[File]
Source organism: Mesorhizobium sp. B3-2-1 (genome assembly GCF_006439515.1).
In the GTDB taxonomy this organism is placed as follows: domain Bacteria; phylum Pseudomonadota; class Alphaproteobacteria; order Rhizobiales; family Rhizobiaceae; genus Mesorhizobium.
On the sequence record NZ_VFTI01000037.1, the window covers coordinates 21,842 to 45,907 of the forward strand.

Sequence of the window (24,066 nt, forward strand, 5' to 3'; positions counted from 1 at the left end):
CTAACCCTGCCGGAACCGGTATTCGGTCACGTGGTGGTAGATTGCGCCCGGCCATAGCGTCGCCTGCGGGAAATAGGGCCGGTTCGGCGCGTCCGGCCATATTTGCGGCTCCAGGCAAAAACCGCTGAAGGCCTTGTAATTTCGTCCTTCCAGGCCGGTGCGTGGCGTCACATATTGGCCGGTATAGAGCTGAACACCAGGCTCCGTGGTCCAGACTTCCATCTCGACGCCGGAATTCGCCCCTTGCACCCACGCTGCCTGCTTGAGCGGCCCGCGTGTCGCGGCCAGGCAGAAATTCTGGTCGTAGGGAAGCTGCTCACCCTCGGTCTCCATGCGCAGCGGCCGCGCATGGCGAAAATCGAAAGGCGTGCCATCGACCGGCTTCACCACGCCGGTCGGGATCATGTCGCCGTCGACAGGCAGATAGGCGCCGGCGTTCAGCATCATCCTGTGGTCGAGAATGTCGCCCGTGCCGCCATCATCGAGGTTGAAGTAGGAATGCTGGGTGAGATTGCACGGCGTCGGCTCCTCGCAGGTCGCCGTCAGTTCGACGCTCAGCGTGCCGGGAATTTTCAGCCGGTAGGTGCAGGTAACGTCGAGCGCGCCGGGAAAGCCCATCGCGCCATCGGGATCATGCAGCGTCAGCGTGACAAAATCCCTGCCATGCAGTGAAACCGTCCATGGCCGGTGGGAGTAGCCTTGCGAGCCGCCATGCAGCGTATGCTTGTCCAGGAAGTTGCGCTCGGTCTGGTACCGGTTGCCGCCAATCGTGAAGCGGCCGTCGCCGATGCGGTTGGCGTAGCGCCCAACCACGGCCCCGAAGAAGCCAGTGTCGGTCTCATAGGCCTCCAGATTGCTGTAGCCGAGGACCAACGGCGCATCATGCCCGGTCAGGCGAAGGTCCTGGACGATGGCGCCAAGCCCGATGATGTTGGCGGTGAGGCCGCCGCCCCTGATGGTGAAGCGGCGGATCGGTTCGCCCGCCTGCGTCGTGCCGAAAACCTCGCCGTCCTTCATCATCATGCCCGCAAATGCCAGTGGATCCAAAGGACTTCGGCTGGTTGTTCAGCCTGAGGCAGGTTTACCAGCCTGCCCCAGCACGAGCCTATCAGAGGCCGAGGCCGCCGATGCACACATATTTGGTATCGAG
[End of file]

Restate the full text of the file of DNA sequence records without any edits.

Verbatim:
Source organism: Mesorhizobium sp. B3-2-1 (genome assembly GCF_006439515.1).
In the GTDB taxonomy this organism is placed as follows: domain Bacteria; phylum Pseudomonadota; class Alphaproteobacteria; order Rhizobiales; family Rhizobiaceae; genus Mesorhizobium.
On the sequence record NZ_VFTI01000037.1, the window covers coordinates 21,842 to 45,907 of the forward strand.

Sequence of the window (24,066 nt, forward strand, 5' to 3'; positions counted from 1 at the left end):
CTAACCCTGCCGGAACCGGTATTCGGTCACGTGGTGGTAGATTGCGCCCGGCCATAGCGTCGCCTGCGGGAAATAGGGCCGGTTCGGCGCGTCCGGCCATATTTGCGGCTCCAGGCAAAAACCGCTGAAGGCCTTGTAATTTCGTCCTTCCAGGCCGGTGCGTGGCGTCACATATTGGCCGGTATAGAGCTGAACACCAGGCTCCGTGGTCCAGACTTCCATCTCGACGCCGGAATTCGCCCCTTGCACCCACGCTGCCTGCTTGAGCGGCCCGCGTGTCGCGGCCAGGCAGAAATTCTGGTCGTAGGGAAGCTGCTCACCCTCGGTCTCCATGCGCAGCGGCCGCGCATGGCGAAAATCGAAAGGCGTGCCATCGACCGGCTTCACCACGCCGGTCGGGATCATGTCGCCGTCGACAGGCAGATAGGCGCCGGCGTTCAGCATCATCCTGTGGTCGAGAATGTCGCCCGTGCCGCCATCATCGAGGTTGAAGTAGGAATGCTGGGTGAGATTGCACGGCGTCGGCTCCTCGCAGGTCGCCGTCAGTTCGACGCTCAGCGTGCCGGGAATTTTCAGCCGGTAGGTGCAGGTAACGTCGAGCGCGCCGGGAAAGCCCATCGCGCCATCGGGATCATGCAGCGTCAGCGTGACAAAATCCCTGCCATGCAGTGAAACCGTCCATGGCCGGTGGGAGTAGCCTTGCGAGCCGCCATGCAGCGTATGCTTGTCCAGGAAGTTGCGCTCGGTCTGGTACCGGTTGCCGCCAATCGTGAAGCGGCCGTCGCCGATGCGGTTGGCGTAGCGCCCAACCACGGCCCCGAAGAAGCCAGTGTCGGTCTCATAGGCCTCCAGATTGCTGTAGCCGAGGACCAACGGCGCATCATGCCCGGTCAGGCGAAGGTCCTGGACGATGGCGCCAAGCCCGATGATGTTGGCGGTGAGGCCGCCGCCCCTGATGGTGAAGCGGCGGATCGGTTCGCCCGCCTGCGTCGTGCCGAAAACCTCGCCGTCCTTCATCATCATGCCCGCAAATGCCAGTGGATCCAAAGGACTTCGGCTGGTTGTTCAGCCTGAGGCAGGTTTACCAGCCTGCCCCAGCACGAGCCTATCAGAGGCCGAGGCCGCCGATGCACACATATTTGGTATCGAG